Free-Living PGPRs in Biotic Stress Management

  • Ashwini Marotirao Charpe
Part of the Microorganisms for Sustainability book series (MICRO, volume 13)


Plant growth-promoting rhizobacteria (PGPR) is a heterogeneous group of microorganisms found in the rhizosphere. They live in association with roots and stimulate the plant growth and/or reduce the incidence of plant disease. The term PGPR is used to describe soil bacteria that colonize the rhizosphere of plants, growing in, on, or around plant tissues that stimulate plant growth by several mechanisms. The PGPRs are involved in various biotic activities of the soil ecosystem to make it dynamic for nutrient turnover and sustainable crop production by affecting plant growth. Generally, PGPR promotes plant growth directly due to their ability for nutrient supply (nitrogen, phosphorus, potassium, and essential minerals) or modulating plant hormone levels or indirectly by decreasing the inhibitory effect of various pathogens on plant growth and development in the form of biocontrol agents, root colonizers, and environment protectors. PGPRs can protect plants from diseases by a wide variety of mechanisms like antibiosis, induction of systemic resistance, siderophore production, production of 1-aminocyclopropane-1-carboxylate deaminase (ACC), signal interference while quorum sensing (QS) and inhibition of biofilm formation, production of lytic enzymes, production of volatile organic compounds (VOCs), promoting beneficial plant–microbe symbioses by competition for nutrients and niches, interference with pathogen toxin production, etc. A particular PGPR may affect plant diseases by using any one, or more, of these mechanisms. Bacteria of diverse genera have been identified as PGPRs, of which Bacillus and Pseudomonas spp. are predominant and have been implied in biocontrol due to their effective competitive interactions with bacteria, fungi, oomycetes, protozoa, viruses, and nematodes attacking a variety of crops.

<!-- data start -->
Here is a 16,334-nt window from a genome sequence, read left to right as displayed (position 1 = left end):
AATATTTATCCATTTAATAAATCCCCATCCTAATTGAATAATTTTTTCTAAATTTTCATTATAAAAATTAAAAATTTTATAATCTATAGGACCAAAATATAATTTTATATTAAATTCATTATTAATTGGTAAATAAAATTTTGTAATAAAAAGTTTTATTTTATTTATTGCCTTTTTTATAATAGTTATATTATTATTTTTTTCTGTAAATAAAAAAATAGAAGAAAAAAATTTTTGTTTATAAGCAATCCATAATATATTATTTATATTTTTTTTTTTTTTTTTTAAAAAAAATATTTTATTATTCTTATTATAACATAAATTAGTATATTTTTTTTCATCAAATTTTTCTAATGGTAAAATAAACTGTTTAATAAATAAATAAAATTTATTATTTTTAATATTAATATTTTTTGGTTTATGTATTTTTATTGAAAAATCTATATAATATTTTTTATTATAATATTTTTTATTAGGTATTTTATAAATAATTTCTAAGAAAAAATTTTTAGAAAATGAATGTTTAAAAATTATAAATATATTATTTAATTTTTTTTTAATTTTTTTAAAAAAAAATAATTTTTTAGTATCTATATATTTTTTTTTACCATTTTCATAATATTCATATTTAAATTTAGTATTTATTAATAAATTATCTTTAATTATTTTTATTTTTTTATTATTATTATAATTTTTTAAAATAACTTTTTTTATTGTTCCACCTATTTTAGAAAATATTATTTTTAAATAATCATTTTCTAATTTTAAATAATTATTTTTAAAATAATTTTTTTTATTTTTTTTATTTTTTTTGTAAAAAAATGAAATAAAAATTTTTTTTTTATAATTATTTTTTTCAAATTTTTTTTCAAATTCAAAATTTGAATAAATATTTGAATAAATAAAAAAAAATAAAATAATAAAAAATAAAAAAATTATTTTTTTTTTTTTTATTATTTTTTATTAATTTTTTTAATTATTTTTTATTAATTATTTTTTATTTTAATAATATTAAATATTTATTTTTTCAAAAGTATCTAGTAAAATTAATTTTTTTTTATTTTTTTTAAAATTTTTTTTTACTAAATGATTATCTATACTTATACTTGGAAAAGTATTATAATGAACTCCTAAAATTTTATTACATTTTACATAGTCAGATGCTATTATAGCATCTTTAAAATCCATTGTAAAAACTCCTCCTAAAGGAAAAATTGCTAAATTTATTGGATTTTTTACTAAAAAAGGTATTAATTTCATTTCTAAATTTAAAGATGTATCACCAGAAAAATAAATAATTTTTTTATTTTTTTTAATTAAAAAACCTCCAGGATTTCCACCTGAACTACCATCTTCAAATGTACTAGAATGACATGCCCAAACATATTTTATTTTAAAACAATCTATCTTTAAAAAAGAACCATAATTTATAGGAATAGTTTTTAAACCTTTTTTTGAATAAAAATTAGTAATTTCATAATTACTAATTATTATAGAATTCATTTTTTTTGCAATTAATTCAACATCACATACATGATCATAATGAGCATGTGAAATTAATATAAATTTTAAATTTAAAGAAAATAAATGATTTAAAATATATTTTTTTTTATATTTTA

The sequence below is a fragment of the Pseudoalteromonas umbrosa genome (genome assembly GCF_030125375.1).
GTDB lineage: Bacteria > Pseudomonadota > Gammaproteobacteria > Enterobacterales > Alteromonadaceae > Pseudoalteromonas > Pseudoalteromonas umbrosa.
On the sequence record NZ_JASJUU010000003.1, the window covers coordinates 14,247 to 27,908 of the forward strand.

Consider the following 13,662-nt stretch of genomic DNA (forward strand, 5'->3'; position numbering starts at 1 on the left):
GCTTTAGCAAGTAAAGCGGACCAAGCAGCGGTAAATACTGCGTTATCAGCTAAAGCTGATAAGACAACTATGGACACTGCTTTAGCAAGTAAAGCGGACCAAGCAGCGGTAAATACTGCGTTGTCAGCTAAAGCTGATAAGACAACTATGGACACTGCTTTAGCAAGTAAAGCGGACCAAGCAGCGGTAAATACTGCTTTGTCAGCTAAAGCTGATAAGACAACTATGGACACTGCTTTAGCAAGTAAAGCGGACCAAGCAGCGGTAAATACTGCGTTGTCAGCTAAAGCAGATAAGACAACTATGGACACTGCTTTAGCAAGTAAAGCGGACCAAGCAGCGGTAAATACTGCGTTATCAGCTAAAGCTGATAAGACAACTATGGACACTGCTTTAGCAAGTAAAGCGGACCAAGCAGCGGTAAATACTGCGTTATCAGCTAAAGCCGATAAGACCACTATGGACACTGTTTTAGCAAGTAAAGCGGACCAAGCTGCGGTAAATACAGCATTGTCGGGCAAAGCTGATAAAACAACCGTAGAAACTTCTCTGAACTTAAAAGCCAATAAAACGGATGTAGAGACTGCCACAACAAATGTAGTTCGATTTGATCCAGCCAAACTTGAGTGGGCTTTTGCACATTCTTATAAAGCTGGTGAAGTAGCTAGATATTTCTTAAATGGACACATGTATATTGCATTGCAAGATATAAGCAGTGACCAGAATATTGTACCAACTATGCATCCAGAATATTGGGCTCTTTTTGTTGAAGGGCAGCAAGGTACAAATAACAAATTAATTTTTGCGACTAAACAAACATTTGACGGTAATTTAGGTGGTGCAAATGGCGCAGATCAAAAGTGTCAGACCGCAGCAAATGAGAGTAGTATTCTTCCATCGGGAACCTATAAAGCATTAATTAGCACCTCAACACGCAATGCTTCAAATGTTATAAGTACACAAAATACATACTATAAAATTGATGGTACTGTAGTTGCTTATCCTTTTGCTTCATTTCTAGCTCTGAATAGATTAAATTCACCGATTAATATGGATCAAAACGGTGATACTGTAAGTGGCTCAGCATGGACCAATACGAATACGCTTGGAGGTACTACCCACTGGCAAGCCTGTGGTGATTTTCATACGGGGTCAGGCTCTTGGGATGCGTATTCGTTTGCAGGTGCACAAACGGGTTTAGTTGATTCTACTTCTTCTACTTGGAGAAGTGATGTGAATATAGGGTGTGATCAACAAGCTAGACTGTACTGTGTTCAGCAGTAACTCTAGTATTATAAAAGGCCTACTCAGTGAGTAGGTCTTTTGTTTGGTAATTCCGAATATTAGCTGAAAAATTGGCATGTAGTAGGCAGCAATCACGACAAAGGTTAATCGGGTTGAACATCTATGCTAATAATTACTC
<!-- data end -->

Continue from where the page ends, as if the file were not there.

PGPR Antagonism Application of PGPRs on crop diseases Cereals Pulses Oilseeds Vegetables Fruits Flowers Spices Plantation crops 


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© Springer Nature Singapore Pte Ltd. 2019

Authors and Affiliations

  • Ashwini Marotirao Charpe
    • 1
  1. 1.Department of Plant PathologyDr. Panjabrao Deshmukh Krishi VidyapeethAkolaIndia

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